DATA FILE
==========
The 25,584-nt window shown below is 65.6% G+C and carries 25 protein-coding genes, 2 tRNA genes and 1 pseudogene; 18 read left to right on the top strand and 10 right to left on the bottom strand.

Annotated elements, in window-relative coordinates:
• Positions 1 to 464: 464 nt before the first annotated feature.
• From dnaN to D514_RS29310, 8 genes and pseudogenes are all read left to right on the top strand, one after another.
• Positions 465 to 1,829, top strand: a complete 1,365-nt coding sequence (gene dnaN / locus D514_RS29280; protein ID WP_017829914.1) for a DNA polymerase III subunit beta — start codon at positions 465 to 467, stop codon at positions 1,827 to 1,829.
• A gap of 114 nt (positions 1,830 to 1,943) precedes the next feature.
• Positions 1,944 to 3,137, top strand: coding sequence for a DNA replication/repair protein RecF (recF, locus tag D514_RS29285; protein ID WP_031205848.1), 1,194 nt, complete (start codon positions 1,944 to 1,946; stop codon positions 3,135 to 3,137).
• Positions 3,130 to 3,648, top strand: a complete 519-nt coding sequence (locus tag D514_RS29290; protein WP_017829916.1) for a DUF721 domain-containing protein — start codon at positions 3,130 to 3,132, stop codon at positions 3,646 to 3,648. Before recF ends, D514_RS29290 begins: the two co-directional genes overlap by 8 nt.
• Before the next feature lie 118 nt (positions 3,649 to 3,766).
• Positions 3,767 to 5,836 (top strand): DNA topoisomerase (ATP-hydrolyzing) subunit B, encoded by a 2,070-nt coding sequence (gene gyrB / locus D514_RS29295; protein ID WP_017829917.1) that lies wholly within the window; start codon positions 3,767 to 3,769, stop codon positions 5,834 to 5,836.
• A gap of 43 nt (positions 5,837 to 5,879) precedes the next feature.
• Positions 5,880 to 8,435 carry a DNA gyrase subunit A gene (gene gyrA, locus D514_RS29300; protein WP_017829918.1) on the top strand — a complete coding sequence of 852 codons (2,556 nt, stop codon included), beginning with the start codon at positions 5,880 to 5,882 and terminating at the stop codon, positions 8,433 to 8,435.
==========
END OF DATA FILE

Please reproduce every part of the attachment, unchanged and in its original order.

The 25,584-nt window shown below is 65.6% G+C and carries 25 protein-coding genes, 2 tRNA genes and 1 pseudogene; 18 read left to right on the top strand and 10 right to left on the bottom strand.

Annotated elements, in window-relative coordinates:
• Positions 1 to 464: 464 nt before the first annotated feature.
• From dnaN to D514_RS29310, 8 genes and pseudogenes are all read left to right on the top strand, one after another.
• Positions 465 to 1,829, top strand: a complete 1,365-nt coding sequence (gene dnaN / locus D514_RS29280; protein ID WP_017829914.1) for a DNA polymerase III subunit beta — start codon at positions 465 to 467, stop codon at positions 1,827 to 1,829.
• A gap of 114 nt (positions 1,830 to 1,943) precedes the next feature.
• Positions 1,944 to 3,137, top strand: coding sequence for a DNA replication/repair protein RecF (recF, locus tag D514_RS29285; protein ID WP_031205848.1), 1,194 nt, complete (start codon positions 1,944 to 1,946; stop codon positions 3,135 to 3,137).
• Positions 3,130 to 3,648, top strand: a complete 519-nt coding sequence (locus tag D514_RS29290; protein WP_017829916.1) for a DUF721 domain-containing protein — start codon at positions 3,130 to 3,132, stop codon at positions 3,646 to 3,648. Before recF ends, D514_RS29290 begins: the two co-directional genes overlap by 8 nt.
• Before the next feature lie 118 nt (positions 3,649 to 3,766).
• Positions 3,767 to 5,836 (top strand): DNA topoisomerase (ATP-hydrolyzing) subunit B, encoded by a 2,070-nt coding sequence (gene gyrB / locus D514_RS29295; protein ID WP_017829917.1) that lies wholly within the window; start codon positions 3,767 to 3,769, stop codon positions 5,834 to 5,836.
• A gap of 43 nt (positions 5,837 to 5,879) precedes the next feature.
• Positions 5,880 to 8,435 carry a DNA gyrase subunit A gene (gene gyrA, locus D514_RS29300; protein WP_017829918.1) on the top strand — a complete coding sequence of 852 codons (2,556 nt, stop codon included), beginning with the start codon at positions 5,880 to 5,882 and terminating at the stop codon, positions 8,433 to 8,435.